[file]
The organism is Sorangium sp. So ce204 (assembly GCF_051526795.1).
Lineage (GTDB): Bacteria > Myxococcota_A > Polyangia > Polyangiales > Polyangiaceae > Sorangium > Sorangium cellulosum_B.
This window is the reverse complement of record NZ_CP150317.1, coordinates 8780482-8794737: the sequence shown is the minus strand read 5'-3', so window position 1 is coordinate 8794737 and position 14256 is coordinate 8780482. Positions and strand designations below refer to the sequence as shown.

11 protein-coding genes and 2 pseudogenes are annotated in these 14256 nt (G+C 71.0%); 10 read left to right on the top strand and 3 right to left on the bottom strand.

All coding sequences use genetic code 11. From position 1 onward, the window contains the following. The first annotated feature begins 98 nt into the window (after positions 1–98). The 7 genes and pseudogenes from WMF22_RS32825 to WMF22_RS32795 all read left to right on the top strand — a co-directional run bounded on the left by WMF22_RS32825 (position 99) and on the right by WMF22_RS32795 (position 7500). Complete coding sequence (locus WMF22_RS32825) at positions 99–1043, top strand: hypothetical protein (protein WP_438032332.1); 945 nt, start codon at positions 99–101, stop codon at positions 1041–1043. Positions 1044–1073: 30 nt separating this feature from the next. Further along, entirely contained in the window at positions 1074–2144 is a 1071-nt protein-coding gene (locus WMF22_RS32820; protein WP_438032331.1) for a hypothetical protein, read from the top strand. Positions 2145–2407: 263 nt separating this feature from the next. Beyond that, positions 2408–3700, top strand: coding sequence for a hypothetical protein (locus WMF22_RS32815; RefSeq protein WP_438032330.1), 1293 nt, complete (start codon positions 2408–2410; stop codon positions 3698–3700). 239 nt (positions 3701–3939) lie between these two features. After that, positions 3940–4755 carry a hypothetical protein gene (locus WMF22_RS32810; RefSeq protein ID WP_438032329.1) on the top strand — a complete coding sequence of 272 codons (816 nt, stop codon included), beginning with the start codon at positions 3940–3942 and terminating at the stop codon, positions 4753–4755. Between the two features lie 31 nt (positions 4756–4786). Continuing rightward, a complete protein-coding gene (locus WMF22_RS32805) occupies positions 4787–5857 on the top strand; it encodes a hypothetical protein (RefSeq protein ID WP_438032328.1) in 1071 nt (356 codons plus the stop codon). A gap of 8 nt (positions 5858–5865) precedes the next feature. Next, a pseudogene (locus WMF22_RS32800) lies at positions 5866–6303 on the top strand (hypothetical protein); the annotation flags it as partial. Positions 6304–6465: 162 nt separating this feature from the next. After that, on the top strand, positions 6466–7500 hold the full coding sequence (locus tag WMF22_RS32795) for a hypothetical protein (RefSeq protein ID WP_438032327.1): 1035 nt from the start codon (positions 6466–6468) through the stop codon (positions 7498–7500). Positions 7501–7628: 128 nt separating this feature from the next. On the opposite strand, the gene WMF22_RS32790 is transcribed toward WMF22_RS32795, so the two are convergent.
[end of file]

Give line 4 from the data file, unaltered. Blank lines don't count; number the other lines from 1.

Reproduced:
11 protein-coding genes and 2 pseudogenes are annotated in these 14256 nt (G+C 71.0%); 10 read left to right on the top strand and 3 right to left on the bottom strand.